Simulation and Stochastic Modelling

Simulation and Stochastic Modelling are very flexible modelling approaches, and are capable of incorporating uncertainty. Therefore, they are among the most widely used techniques in Operational Research and Management Science.

To gain insight into the behaviour of complex systems, and thereby improve decision-making, we can model individual components of the system, often incorporating randomness via probability distributions. Discrete event simulation, agent-based simulation and system dynamics link the components together in different ways to build models of the whole system. The overall behaviour of the system then emerges from the interactions between the elements, as the sum becomes more than its parts.

For some systems, insights can be gained through direct mathematical analysis without the need to resort to simulation, for example by using stochastic modelling techniques such as queueing theory, renewal theory, asymptotic analysis, Markov chains and Markov processes, or through exact computation using stochastic dynamic programming.  

The interplay between the modelling approaches is also very important. The development of simulation models can be guided by insights derived from stochastic models and the generality of stochastic models can be tested against simulated test cases. They can also  be used in combination in multi-fidelity modelling, where a simulation model is often the high-fidelity but computationally expensive and stochastic modelling provides a less expensive low-fidelity model.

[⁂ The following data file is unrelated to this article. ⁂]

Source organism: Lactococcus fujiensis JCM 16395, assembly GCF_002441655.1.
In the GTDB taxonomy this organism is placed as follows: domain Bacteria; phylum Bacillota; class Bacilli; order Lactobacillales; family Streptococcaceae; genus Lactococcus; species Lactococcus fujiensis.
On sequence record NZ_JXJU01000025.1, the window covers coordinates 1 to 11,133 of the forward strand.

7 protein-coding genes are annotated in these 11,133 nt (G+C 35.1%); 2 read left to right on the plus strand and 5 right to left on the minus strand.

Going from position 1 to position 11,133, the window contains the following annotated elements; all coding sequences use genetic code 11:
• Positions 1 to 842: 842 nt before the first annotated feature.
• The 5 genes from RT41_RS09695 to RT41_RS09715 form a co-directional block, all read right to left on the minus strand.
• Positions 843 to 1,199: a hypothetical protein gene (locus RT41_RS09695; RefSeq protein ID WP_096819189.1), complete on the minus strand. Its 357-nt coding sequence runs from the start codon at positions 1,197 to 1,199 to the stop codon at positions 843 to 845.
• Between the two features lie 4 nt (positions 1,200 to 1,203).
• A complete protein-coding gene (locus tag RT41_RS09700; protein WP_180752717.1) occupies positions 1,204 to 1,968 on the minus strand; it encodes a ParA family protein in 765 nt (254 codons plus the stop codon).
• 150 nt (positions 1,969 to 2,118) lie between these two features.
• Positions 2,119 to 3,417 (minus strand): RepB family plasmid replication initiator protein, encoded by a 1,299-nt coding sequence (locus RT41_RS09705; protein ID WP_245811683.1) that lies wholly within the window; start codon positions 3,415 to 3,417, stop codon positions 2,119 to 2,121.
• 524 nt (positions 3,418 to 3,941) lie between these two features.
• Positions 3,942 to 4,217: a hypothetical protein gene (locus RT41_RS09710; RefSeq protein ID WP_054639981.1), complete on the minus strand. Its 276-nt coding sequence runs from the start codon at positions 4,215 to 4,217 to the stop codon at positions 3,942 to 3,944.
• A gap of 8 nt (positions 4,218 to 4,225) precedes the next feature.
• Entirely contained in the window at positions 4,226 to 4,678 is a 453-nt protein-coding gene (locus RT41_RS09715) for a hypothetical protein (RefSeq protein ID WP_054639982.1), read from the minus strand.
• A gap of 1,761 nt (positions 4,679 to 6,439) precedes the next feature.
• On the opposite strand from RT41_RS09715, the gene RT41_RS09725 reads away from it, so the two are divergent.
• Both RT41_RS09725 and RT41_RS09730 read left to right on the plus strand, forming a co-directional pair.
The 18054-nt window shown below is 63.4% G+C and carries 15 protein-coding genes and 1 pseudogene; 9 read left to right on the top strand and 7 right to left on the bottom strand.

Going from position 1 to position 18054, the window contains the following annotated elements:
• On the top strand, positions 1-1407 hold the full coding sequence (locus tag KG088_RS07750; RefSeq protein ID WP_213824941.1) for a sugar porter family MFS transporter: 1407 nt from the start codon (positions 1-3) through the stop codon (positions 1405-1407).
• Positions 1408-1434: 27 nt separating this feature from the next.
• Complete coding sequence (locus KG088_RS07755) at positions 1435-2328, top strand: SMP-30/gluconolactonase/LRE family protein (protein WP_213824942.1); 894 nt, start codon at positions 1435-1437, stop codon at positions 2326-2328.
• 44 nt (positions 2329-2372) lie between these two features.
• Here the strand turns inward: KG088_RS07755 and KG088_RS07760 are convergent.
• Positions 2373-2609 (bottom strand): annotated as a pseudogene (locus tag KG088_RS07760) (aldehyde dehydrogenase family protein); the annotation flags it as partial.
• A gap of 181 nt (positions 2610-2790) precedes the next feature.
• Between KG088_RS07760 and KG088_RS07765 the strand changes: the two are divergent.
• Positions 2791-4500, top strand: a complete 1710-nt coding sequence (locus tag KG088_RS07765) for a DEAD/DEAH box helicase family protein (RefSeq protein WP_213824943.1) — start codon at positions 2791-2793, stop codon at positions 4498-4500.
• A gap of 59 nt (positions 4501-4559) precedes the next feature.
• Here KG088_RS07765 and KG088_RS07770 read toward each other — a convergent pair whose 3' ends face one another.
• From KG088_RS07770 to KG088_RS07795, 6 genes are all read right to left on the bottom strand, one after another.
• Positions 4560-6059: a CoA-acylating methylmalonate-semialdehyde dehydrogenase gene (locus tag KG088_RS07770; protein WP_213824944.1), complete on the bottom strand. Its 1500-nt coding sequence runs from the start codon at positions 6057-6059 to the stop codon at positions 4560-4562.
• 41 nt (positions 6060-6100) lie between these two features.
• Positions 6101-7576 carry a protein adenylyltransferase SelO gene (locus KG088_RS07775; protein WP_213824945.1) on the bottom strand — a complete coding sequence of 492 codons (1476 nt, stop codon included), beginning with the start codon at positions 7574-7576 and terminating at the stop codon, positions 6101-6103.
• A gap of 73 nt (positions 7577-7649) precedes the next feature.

At present, the group consists of Dr Dave Worthington, Dr Roger Brooks, Dr Catherine Cleophas, Dr Richard Williams, Dr Amjad Fayoumi, Dr Peter Jacko and Emeritus Professor Mike Pidd. The group also benefits from the appointment of Professor Barry Nelson as a Distinguished Visiting Scholar in the department.

Current research areas include:

  • Conceptual modelling in discrete, continuous, and agent-based simulations.
  • Validation and calibration of simulation models on empirical data
  • Simulations as a tool to evaluate planning solutions and algorithms
  • Simulations as a tool to further develop our understanding of complex dynamical systems
  • Behaviour of time-dependent queues
  • Queueing networks, especially as applied to health care.
  • Infinite-server queues, and their application in health care
  • Using simulation to support information systems design
  • Simulation optimisation
  • Multi-fidelity modelling
  • Agent-based simulation methodology and applications
  • Analysis and simulation of Bayesian designs of clinical trials
  • Stochastic scheduling, routing/dispatching, search, and resource allocation
  • Design and performance evaluation of communications networks

If you would like to apply for a PhD, please see our departmental PhD admissions page. 

Some recent and current PhD projects are part of the STOR-i Doctoral Training Centre which is a joint venture between the Department of Mathematics and Statistics, and the Department of Management Science. These projects usually have supervisors in both departments and/or an industrial partner.